Japanese crafts are beautiful. Sometsuke plates drawn with gosu pigment, bowls made up of many layers of lacquer, light-colored textiles dyed with the natural kusaki-zome technique, and one-of-a-kind yakishime style vases with unpredictable yohen effects that emerge during firing. These crafts are not only beautiful in form and design, but also function as tools, each embedded with the aesthetic sensibilities of daily life of various regions in Japan. Unlike the appreciation of art in the form of paintings and sculptures, the beauty of crafts lies in the way they are touched and used in everyday life, a value that has not diminished even today.
Crafts rooted in the land
Originally, crafts were to be not only beautiful everyday tools, but also a reflection of the local climate and the lifestyles of the people living there. In the past, Japan was a country where people lived by the sea and in the mountains, each with its own lifestyle, and everything made in the local area was a craft unique to that region. Today, there are many crafts that do not belong to any one such “production region,” and while each still has its own appeal, in order for crafts to continue to develop as an industry, it is critical that the identity of each production region continue to be consciously enhanced.
If things made by hand are not rooted in the land, but only by human wisdom and skill without regard for place, it is more difficult to distinguish them from art or industrial products. Many modern industrial products are environmentally friendly, and beautiful and functional tools can be found in many places. If we only consider whether the work is done by hand or by machine, crafts production may involve machines to some extent, and industrial products may also turn out slightly different from one another, depending on the subtle sensitivities of the workers. In this way, what makes a modern craft a craft is not only whether or not it is handmade, but also how beautifully it reflects the local climate and lifestyle. This is where the unique beauty of crafts lies.
When you hold a crafted object in your hand, what and how do you find it beautiful? As with works of art, this is deeply connected to the personal experiences and aesthetic sensibilities of its viewer or user. However, what can be said in common in this day and age is that modern urban life can be lived without relying on crafts, and those who deliberately seek them out are searching for some kind of more unique quality in their daily lives. I prefer crafts that evince a good feel for the material and evoke nature through their touch, and such a trend is gaining momentum internationally. I believe that the more people live in the city, the more tired they are of the daily busyness and information overload, and the more likely they are to seek a life in harmony with nature through crafts. If crafts are to play such a role in the future, it is important to know what kind of place each craft comes from. With its four seasons and diverse topography, Japan is likely to emerge as a great source for such diverse and unique crafts.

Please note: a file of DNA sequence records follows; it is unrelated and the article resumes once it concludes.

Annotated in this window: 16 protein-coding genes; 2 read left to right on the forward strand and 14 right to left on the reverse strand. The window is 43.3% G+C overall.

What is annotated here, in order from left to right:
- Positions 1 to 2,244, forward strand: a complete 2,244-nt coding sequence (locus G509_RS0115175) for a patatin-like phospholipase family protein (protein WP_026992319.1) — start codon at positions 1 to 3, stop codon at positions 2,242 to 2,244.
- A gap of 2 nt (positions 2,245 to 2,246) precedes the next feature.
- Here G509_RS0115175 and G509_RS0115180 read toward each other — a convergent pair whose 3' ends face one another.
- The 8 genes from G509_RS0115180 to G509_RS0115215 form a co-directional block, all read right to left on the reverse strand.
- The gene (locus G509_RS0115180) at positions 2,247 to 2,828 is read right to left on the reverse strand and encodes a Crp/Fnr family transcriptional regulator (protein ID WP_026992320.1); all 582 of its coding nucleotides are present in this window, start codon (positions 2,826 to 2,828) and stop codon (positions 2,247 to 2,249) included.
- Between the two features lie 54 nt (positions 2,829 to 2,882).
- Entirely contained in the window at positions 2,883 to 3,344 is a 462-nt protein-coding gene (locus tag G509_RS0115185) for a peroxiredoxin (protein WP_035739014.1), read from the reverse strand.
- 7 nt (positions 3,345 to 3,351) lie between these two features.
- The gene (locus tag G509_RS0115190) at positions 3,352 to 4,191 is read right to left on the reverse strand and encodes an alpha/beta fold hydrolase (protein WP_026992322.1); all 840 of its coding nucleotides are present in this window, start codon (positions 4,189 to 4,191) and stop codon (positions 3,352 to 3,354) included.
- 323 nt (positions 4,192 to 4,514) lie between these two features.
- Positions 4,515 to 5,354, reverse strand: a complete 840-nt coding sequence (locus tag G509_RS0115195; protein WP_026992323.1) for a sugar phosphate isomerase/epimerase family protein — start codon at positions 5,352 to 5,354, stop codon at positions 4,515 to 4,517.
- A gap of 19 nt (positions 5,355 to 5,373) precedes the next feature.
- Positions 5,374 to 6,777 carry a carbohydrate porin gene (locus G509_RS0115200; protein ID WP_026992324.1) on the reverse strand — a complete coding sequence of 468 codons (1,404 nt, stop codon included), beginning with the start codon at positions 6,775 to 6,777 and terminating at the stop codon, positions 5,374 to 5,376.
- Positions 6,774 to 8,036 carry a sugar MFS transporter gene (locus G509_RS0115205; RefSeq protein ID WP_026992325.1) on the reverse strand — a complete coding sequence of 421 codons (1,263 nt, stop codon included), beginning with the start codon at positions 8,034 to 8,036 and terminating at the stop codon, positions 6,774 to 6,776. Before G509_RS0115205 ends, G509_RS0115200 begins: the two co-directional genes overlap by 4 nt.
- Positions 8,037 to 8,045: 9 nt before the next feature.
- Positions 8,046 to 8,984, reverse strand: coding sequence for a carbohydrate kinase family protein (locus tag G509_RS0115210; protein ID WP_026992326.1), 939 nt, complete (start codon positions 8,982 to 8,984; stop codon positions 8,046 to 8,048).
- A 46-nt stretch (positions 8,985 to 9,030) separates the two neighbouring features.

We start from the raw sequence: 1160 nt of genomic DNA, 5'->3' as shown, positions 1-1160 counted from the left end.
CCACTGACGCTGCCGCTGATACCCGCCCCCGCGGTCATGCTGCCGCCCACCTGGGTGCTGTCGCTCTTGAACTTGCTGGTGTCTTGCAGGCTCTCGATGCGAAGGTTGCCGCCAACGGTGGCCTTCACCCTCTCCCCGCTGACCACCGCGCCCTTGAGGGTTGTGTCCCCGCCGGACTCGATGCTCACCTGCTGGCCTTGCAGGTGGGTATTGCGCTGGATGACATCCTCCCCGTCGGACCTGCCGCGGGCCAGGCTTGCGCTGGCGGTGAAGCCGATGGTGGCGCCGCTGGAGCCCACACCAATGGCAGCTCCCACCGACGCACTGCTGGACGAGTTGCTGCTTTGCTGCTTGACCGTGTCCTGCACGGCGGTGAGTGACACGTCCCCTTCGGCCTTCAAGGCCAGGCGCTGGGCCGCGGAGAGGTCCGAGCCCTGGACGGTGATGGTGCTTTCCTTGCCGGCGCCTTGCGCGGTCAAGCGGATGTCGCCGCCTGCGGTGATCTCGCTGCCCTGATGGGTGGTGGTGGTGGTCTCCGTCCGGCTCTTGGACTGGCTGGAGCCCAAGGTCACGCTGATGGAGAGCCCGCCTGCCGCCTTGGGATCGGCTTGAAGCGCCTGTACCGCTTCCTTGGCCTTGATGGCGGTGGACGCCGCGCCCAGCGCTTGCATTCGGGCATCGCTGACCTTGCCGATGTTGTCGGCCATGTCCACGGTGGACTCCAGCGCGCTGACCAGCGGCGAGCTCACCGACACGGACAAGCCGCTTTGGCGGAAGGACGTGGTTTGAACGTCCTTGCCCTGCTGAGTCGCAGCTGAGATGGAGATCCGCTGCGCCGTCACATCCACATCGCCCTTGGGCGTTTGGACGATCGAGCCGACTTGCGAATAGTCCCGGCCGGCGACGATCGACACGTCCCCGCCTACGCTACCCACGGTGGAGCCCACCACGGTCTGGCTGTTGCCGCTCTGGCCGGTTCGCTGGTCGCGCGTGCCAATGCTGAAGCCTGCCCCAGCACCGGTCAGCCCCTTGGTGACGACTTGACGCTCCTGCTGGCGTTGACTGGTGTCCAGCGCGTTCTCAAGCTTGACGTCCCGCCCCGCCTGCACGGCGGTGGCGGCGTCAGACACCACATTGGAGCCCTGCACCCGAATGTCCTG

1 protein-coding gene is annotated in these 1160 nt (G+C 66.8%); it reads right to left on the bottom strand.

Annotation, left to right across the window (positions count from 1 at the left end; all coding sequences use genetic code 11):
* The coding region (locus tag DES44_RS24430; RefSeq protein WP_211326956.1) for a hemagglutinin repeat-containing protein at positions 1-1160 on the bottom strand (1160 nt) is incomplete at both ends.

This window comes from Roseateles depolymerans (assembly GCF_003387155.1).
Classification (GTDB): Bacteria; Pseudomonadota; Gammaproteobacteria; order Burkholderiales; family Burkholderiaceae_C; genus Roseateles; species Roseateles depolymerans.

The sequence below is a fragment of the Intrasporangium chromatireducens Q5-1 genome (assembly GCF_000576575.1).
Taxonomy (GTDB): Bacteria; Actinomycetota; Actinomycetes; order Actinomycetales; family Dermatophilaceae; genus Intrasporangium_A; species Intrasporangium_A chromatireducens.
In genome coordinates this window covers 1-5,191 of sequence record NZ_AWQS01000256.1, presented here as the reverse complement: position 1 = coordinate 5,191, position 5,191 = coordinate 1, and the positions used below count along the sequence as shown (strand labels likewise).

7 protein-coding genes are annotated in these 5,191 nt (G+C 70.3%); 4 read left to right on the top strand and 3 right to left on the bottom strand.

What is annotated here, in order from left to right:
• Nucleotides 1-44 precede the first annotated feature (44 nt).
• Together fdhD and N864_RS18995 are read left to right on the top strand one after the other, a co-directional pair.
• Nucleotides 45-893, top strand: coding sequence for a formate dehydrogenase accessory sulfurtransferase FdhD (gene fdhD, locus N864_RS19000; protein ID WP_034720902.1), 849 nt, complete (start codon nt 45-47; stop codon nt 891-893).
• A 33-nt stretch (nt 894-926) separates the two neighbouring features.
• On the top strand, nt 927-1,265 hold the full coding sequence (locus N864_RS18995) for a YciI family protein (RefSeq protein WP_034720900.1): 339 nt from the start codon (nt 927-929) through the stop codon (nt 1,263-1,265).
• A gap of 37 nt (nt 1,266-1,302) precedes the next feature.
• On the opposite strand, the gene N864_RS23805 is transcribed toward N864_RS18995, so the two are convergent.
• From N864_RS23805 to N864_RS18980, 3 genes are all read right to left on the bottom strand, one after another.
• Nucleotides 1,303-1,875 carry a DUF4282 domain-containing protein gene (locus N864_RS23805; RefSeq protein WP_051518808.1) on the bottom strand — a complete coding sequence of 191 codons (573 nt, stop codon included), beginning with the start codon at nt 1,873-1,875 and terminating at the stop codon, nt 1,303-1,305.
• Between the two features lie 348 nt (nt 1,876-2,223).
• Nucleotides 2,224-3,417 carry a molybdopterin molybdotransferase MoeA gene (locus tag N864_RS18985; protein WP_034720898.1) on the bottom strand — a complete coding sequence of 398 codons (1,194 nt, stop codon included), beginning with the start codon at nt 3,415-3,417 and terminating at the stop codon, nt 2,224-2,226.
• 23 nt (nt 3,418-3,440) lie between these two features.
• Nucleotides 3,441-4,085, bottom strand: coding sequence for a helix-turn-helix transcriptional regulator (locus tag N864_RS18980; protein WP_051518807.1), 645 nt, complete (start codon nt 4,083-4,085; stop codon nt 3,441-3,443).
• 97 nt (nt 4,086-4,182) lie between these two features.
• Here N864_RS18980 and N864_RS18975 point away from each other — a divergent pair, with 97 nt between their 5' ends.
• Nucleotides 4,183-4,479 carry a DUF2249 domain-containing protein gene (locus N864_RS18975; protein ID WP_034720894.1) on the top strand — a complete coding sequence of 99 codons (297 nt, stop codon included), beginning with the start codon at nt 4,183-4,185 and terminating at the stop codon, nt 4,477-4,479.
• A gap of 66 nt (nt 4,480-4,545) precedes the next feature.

What we want to share across oceans
Kogei Standard is a media outlet started with a hope to promote the idea of “Kogei” internationally. We want people living abroad to gain a feeling for Japanese crafts through the word “Kogei,” which is different from both “craft” and “art.” This desire remains unchanged to this day. Soetsu Yanagi, who coined the term “Mingei,” shed new light on the path of crafts with his word. What we are aiming to do through this website is to illuminate new paths of crafts across the sea, not only for the sake of individual craftsmen, but also as a daily reminder for people living in cosmopolitan cities. That is my hope.
In the pursuit of economic growth, the international community has primarily sought out locations suitable for mass production. Products designed in developed countries are mass-produced in developing countries and then dispersed elsewhere. In today’s internationalized society, where all countries are urbanized and homogenized with uniform products, the unique culture of each region is unlikely to grow, and may even decline. Japanese crafts will not have a bright future if they continue to rest on a focus on “tradition.” In Japan, various people are beginning to realize the charm of local regions and are taking action to promote them to the world, but due to the effects of the coronavirus pandemic, unfortunately not much progress has been made. From now on the international community, both in Japan and beyond, should shine a light on not only what each region can do but also what can only be done in each region, and move toward respecting and enhancing each. Not only will this mean casting an eye to the local resources and natural environment of each region, but in doing so will also be a step toward building a sustainable society for the next generation.
This series, entitled “The Path of Japanese Crafts,” will consider the role and potential of Japanese crafts in the international community. The series will consist of two parts, the first of which will introduce Japanese aesthetic sensibilities. We would like to introduce aesthetic senses such as “wabi-sabi” and “yohaku” or “empty space,” which are important for a deeper appreciation of Japanese crafts. In the second part, I will introduce various perspectives on the future of crafts, focusing on social issues such as climate change and the widening wage gap. I would like to continue writing this series of columns as I daily receive new insights from the world of “Kogei.”